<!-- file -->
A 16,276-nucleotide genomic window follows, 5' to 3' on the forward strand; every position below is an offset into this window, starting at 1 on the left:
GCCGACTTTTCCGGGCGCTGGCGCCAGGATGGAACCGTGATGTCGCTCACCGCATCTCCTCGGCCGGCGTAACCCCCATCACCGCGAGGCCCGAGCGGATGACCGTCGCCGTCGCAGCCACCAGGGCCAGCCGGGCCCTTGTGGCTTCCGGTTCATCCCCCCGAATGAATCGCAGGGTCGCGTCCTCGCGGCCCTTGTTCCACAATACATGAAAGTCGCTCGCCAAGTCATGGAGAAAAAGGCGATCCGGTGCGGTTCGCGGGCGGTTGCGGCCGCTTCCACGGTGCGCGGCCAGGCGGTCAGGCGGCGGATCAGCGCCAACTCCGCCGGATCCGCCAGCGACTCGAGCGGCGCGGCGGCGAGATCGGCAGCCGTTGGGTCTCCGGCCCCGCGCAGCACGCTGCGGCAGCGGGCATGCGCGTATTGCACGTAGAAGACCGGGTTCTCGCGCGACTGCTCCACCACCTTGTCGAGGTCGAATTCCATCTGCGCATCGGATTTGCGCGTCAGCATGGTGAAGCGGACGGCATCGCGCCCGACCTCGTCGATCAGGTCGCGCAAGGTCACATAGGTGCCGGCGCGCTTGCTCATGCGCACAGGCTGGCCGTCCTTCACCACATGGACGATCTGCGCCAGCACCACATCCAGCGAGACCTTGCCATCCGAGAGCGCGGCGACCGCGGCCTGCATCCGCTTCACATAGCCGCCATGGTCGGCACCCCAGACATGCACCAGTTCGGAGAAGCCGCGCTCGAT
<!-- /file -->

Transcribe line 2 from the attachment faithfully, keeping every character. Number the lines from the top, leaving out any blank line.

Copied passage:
GCCGACTTTTCCGGGCGCTGGCGCCAGGATGGAACCGTGATGTCGCTCACCGCATCTCCTCGGCCGGCGTAACCCCCATCACCGCGAGGCCCGAGCGGATGACCGTCGCCGTCGCAGCCACCAGGGCCAGCCGGGCCCTTGTGGCTTCCGGTTCATCCCCCCGAATGAATCGCAGGGTCGCGTCCTCGCGGCCCTTGTTCCACAATACATGAAAGTCGCTCGCCAAGTCATGGAGAAAAAGGCGATCCGGTGCGGTTCGCGGGCGGTTGCGGCCGCTTCCACGGTGCGCGGCCAGGCGGTCAGGCGGCGGATCAGCGCCAACTCCGCCGGATCCGCCAGCGACTCGAGCGGCGCGGCGGCGAGATCGGCAGCCGTTGGGTCTCCGGCCCCGCGCAGCACGCTGCGGCAGCGGGCATGCGCGTATTGCACGTAGAAGACCGGGTTCTCGCGCGACTGCTCCACCACCTTGTCGAGGTCGAATTCCATCTGCGCATCGGATTTGCGCGTCAGCATGGTGAAGCGGACGGCATCGCGCCCGACCTCGTCGATCAGGTCGCGCAAGGTCACATAGGTGCCGGCGCGCTTGCTCATGCGCACAGGCTGGCCGTCCTTCACCACATGGACGATCTGCGCCAGCACCACATCCAGCGAGACCTTGCCATCCGAGAGCGCGGCGACCGCGGCCTGCATCCGCTTCACATAGCCGCCATGGTCGGCACCCCAGACATGCACCAGTTCGGAGAAGCCGCGCTCGAT